Blooming Together


“We are not meant to do hard things in isolation.” Elizabeth Johnsen

This is a realization that has dawned on me in the last few weeks as I’ve been living through another challenging situation.

By ‘another’, I am referring back to my mental illness this time two years ago. Last Wednesday was the two year anniversary of my being taken into hospital under police guard. Yup. Humanly speaking I really messed up back then! I ended up spending a month in hospital and seven weeks in total away from my three precious children. While I recovered fairly quickly from the manic episode, soon after moving back in with my children (my husband moved out on my request), the realities of my life caught up with me and I realized that I had lost almost everything that was important to me.

The love and security of marriage (I thought I wanted to get free of my marriage), my home of 35 years (New Zealand), my established friends in New Zealand, a relationship with my biological father (because of my words and actions in the course of my mental instability), financial security and more. I had thought I was surrounded by friends, and yes, I was, but not to a deep degree. There were wonderful people who were there for me in the ways they could and they helped me to get through that time, for sure. However, as I look back I realize that in comparison to the strength of my connections now, I was really quite isolated two years ago.

On the 28th March this year I recorded in my journal that I was noticing similarities with what happened 2 years ago. In the month that followed I gradually noticed more and more similarities and I became worried and sometimes fearful that I was going to have another episode. My sleep patterns also changed and while I tried so hard to counteract this by having lots of naps (and putting the need for them down to the fact that I am now 40 years old!) it still wasn’t enough. Enter a stressful situation on the 27th April and….

It was enough to push me over the edge into another psychotic episode. HOWEVER! This time most things were different! This time I called my husband Stuart and asked him to come home early. My amazing friend Chantal called Stuart too about what she was observing and he made an appointment at the local doctors surgery. My whole family gathered around me and went with me – which felt amazingly supportive. Yes, the next day I had to leave the comfort of my home and be taken to hospital by ambulance, but my husband had been there to observe my manic state and offer his support throughout.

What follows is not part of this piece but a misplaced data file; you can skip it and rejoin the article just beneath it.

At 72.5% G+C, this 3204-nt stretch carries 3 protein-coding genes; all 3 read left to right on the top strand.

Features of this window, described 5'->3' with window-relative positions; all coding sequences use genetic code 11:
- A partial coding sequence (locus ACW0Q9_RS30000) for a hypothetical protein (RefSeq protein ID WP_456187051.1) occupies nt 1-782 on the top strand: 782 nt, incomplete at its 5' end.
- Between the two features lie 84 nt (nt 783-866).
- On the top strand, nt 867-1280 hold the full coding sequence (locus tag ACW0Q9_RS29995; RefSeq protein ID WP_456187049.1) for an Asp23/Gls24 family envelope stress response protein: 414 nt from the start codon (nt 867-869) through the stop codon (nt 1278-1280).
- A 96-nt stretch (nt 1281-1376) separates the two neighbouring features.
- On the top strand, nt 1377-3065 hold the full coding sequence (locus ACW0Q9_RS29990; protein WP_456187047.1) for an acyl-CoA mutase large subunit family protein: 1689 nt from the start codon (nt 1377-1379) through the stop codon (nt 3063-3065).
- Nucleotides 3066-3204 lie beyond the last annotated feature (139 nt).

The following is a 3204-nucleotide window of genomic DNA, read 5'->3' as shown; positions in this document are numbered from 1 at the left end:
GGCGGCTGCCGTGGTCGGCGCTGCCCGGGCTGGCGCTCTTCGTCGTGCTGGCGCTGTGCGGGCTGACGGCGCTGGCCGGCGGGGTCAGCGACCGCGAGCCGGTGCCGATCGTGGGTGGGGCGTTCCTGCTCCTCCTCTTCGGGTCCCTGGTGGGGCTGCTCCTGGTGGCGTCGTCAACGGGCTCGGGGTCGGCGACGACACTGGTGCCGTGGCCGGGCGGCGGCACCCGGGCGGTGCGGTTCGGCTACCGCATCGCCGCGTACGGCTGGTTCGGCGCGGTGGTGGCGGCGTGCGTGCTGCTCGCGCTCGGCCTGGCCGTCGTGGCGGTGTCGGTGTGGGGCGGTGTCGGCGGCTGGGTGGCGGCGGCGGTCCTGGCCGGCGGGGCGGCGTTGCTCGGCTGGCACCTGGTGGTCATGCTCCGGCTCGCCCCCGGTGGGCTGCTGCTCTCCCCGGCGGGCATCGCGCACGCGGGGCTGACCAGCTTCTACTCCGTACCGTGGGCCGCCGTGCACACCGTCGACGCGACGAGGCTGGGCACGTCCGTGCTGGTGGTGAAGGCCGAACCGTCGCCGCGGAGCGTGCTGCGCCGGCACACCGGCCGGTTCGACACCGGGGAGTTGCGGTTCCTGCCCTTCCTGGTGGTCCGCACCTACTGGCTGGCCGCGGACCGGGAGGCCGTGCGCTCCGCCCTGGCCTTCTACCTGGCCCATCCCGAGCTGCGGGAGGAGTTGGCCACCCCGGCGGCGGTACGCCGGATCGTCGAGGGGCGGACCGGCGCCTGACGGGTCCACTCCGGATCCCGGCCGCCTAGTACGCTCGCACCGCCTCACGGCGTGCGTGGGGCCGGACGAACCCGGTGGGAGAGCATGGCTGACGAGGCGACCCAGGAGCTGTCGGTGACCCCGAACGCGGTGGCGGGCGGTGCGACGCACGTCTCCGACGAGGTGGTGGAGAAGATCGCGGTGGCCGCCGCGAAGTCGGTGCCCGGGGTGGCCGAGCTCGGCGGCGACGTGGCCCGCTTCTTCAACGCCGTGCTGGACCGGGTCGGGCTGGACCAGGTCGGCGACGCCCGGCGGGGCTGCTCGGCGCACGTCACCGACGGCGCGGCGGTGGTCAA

Last time my family was fractured and separated. This time we are stronger together than we have ever been. Last time my children were at risk, this time I made sure they were safe. Last time I couldn’t get them to bed, this time I made sure they were tucked in for the night. Last time I left my house in a mess, this time it wasn’t too bad. Last time I felt incredibly confused and lost and alone. This time I started coming back to me within 48 hours of flipping out. And the very next day (Monday) I noticed with amazement that the journal entry I was writing was neat and made sense.

Last time I had people to connect to and to visit me, this time I had people telling me and showing me that they love me. I had 5-8 very special friends writing to me, phoning me and video calling with me – AND THIS WAS THE KEY to my speedy recovery! After putting the phone down after a call on the Monday or Tuesday I literally felt physical healing flooding my body! Amazing. So one thing I know for sure about myself is that I need deep and meaningful connections with a number of people in order to be truly mentally and emotionally healthy. I felt so surrounded by Divine love, so supported and held and provided for.

I continued to recover very quickly. The staff at RP Hospital were fantastic and I was there from Saturday to Thursday, then I was transferred to a hospital closer to my home, and the one I was at 2 years ago. I wasn’t even there 24 hours before I was allowed to go on leave for the long weekend. I returned on Tuesday last week to be discharged. The Dr was wonderful. He explained that while initially they were talking about bipolar, if it was I wouldn’t have recovered so quickly. He says instead they believe it was an acute stress reaction. Whatever it was, I am now pretty much back to myself,older and wiser and with even more understanding of myself.

Through my experiences since May 2016 I know that I need to honour my body’s needs AND I need to honour my soul’s deep need for connection. I was doing these two things very well this time round. I now know I need to add two other things to remain balanced. The first one is that it’s okay to ask for help with getting sleep. For now I’m taking a sedative and every night my sleep quality is improving. The second thing is that I need to trust that in doing the three things above I will remain healthy.

All in all, as I’m sure you can understand from above this recent experience has actually been incredibly healing for me but also for my family and my wonderful friend. I’m beyond grateful! And I’m also very aware that it gives me a unique opportunity to speak up for other mental health patients – because I have been there on the inside. In fact I met some amazing people there – there were about 5 of them that I felt were like sisters. They were each incredible in their own way. Courageous young women who are doing their best in the situations they’ve found themselves in. I honour them and I send them my love.